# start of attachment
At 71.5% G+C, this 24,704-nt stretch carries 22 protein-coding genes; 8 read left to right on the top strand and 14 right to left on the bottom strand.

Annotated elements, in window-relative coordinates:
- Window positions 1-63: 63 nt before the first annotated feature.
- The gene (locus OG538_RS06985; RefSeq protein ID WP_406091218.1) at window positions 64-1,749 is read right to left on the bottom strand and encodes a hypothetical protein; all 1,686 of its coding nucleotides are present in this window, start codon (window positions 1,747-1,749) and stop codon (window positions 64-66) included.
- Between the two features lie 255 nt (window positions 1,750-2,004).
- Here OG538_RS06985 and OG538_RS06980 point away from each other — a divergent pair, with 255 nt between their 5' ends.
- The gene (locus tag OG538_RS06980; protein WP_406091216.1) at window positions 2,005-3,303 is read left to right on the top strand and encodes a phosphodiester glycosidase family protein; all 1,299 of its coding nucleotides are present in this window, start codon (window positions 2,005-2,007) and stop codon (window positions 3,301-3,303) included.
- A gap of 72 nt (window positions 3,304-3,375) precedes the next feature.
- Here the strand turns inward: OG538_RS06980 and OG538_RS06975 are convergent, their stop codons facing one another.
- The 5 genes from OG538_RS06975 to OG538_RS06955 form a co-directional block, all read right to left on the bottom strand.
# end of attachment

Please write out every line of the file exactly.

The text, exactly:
At 71.5% G+C, this 24,704-nt stretch carries 22 protein-coding genes; 8 read left to right on the top strand and 14 right to left on the bottom strand.

Annotated elements, in window-relative coordinates:
- Window positions 1-63: 63 nt before the first annotated feature.
- The gene (locus OG538_RS06985; RefSeq protein ID WP_406091218.1) at window positions 64-1,749 is read right to left on the bottom strand and encodes a hypothetical protein; all 1,686 of its coding nucleotides are present in this window, start codon (window positions 1,747-1,749) and stop codon (window positions 64-66) included.
- Between the two features lie 255 nt (window positions 1,750-2,004).
- Here OG538_RS06985 and OG538_RS06980 point away from each other — a divergent pair, with 255 nt between their 5' ends.
- The gene (locus tag OG538_RS06980; protein WP_406091216.1) at window positions 2,005-3,303 is read left to right on the top strand and encodes a phosphodiester glycosidase family protein; all 1,299 of its coding nucleotides are present in this window, start codon (window positions 2,005-2,007) and stop codon (window positions 3,301-3,303) included.
- A gap of 72 nt (window positions 3,304-3,375) precedes the next feature.
- Here the strand turns inward: OG538_RS06980 and OG538_RS06975 are convergent, their stop codons facing one another.
- The 5 genes from OG538_RS06975 to OG538_RS06955 form a co-directional block, all read right to left on the bottom strand.